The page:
In this example, element x might consist of several subsystems, each needing to complete direct and derived requirements (in the form of a specification) for the element to be “complete.” Writing specifications can be resourced and associated directly with the control accounts in the WBS. The system engineering work that contributes to program maturity can now be directly associated with EVM artifacts. Work packages feed directly into the IMS, making the IMS a dynamic model of program maturity.
It is at the work package and activity level where integration of EVM and SE takes place, with each work package is associated with a control account on the performance measurement baseline. Here the detailed evidence of “done” is gathered through discrete, measurable events and/or deliverables, to include direct integration of technical performance measures or TPMs. TPMs compare actual versus planned progress in technical design and development and in the IMP/IMS framework serve very well as closure criteria for work packages and especially activities.
For example, as part of the PDR-related accomplishment criteria for subsystem X, we find that the both the allocated requirements and the preliminary design need to be completed. Each, therefore, warrants a separate work package, the completion of each constitutes satisfaction of the accomplishment criteria relative to this subsystem. We first assign these work packages to the WBS element where this subsystem resides, and then develop the associated activities. Verification of allocated requirement completion can consist of an actual tangible artifact, a requirement specification (or portion thereof). Similarly, a design document can be produced to verify the preliminary design but we also could require that the associated TPM is within expected tolerance bands and verified by the appropriate means. Thus, the work package for preliminary design cannot be “closed” (closure conditions satisfied) until the document and the TPM conditions are met.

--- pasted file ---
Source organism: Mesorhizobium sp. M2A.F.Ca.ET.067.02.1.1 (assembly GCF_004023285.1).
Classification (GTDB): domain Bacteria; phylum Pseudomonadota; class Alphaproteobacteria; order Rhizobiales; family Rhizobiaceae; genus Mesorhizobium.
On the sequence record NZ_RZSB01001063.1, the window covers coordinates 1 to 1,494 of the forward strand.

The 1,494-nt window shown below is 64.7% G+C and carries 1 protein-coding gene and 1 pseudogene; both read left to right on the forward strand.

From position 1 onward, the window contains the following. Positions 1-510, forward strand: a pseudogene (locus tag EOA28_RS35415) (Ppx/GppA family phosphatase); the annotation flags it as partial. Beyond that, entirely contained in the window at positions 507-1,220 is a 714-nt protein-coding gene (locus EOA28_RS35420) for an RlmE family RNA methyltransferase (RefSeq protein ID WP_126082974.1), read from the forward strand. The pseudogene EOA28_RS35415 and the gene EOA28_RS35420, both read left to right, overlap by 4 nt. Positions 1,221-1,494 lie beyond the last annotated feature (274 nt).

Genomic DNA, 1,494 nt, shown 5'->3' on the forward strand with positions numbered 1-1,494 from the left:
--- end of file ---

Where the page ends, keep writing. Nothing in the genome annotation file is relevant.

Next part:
The IMP/IMS framework views program progress through the lens of maturity, and by doing so it asks questions that require maturity-related answers. This is very much aligned with the systems engineering process. This framework “intersects” with the traditional product/work oriented EVM framework at the work package level. As such it informs the EVM system implementation of maturity-related completion criteria. The immediate impact is a more robust performance measurement baseline. In the bigger picture, the end result is the integration of systems engineering with earned value management. The linkage of these two disciplines ensures that maturity, or physical percent complete, is universally communicated within the context of the program. Together they ensure a disciplined focus on the end product, its enabling products, and associated interim maturity outcomes.
System Engineering and Earned Value Management, are independent frameworks that produce better results when combined. The grand unified theory of program management remains elusive, but SE and EVM provide the necessary power for a program to develop a robust performance measurement baseline and a performance measurement system capable of supporting informed decisions.
Here's a training briefing for this topic that has been applied in many domains, from defense, space, enterprise IT